A foreign invader spreading up and down the East Coast, the brown marmorated stink bug eats almost anything. Most pesticides don't affect it. Photo: G. Hamilton, Rutgers.

Stink bugs stink. They really do. Smash one and you'll be unforgettably stenchified. So how do you annihilate these dastardly insects before they destroy all the fruits and veggies growing in your garden? Grumpy's donning his camo. It's time to wage war.

The Hunger Games The brown marmorated stink bug (Halyomorpha halys) isn't one of our homegrown stinkers. It was accidentally brought to the U.S. from China and Japan in the 1990's. Because it had no natural enemies here, it multiplied faster than Dustin Hoffmann in "Rain Man." Ground zero for its invasion was the Mid-Atlantic region. Homeowners there were overrun with these buggers as swarms invaded houses in winter seeking shelter from the cold. Step on just one and a chemical inside would stink up a room.

If that weren't bad enough, this stink bug reproduces very quickly, is unaffected by most pesticides, and dines on an expansive menu of prized garden plants. Its favorite snacks are fruit crops like apples, peaches, and grapes, as well as warm-weather vegetables, including tomatoes, squash, peppers, beans, cucumbers, okra, and eggplant. Grumpy recently discovered them abusing his prized sweet pepper plants. Oh, the horror!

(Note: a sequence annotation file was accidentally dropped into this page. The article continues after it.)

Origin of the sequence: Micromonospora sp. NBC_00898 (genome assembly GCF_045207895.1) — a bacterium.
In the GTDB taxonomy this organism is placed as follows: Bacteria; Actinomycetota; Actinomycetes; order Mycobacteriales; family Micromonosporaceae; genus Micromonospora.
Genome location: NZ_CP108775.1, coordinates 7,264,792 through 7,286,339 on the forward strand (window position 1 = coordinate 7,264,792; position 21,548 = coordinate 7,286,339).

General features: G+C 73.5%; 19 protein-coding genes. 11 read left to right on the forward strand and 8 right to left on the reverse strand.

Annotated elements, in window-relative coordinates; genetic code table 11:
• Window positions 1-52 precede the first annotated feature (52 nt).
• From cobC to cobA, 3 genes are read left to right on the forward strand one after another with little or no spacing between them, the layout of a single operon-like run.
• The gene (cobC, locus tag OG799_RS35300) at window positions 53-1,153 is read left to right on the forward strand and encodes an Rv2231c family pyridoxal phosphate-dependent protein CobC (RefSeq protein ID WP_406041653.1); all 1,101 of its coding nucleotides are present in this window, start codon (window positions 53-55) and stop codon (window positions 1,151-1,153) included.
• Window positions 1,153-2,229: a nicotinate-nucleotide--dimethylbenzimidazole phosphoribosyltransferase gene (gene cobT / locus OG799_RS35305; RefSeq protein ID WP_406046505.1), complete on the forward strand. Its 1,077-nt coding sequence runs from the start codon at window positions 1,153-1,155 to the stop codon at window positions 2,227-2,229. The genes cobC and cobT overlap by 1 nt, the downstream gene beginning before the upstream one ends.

The Damage Brown marmorated stink bugs are grayish-brown, shield-shaped bugs about a half-inch long when mature. You'll know them by alternating light and dark bands on their long antennae, as well as alternating light and dark bands on the edges of their shields. They feed on plants by using a long proboscis to pierce the skin. Their feeding causes pits, lesions, and dead spots. On peppers, feeding on the fruit stem causes it to shrivel and the pepper to drop. Feeding on the pepper itself produces holes that cause the pepper to rot.

I will not have this! Those are MY peppers. How could I defeat these pillaging hordes of stink bugs in a totally natural, environmentally friendly way? Like this.

Little Drops of Death

emA vase of soapy water is the final destination for stink bugs attacking my peppers. Photo by Steve Bender./em

Get yourself a wide-mouth glass vase. Fill it with a couple of inches of water and then add 3-4 drops of liquid detergent. When you find a stink bug on your plant, hold the mouth of the vase under it and flick it into the water. The detergent keeps the bug underwater and it drowns.

This is actually pretty easy, because while stink bugs can fly, they seldom do. So you can just use your finger to chase them to a spot on a stem where you want them and then place the vase under them. Flick. Drop. Die.

As with most infestations, truly controlling stink bugs means killing them before their numbers become biblical. I inspect my plants twice a day -- before I leave for work in the morning and again when I get home from work in the afternoon. Slowly, the soapy vase fills. After a couple of days, the water gets stinky. Dump the water at the foot of your plants. The stink bug carcasses become food themselves.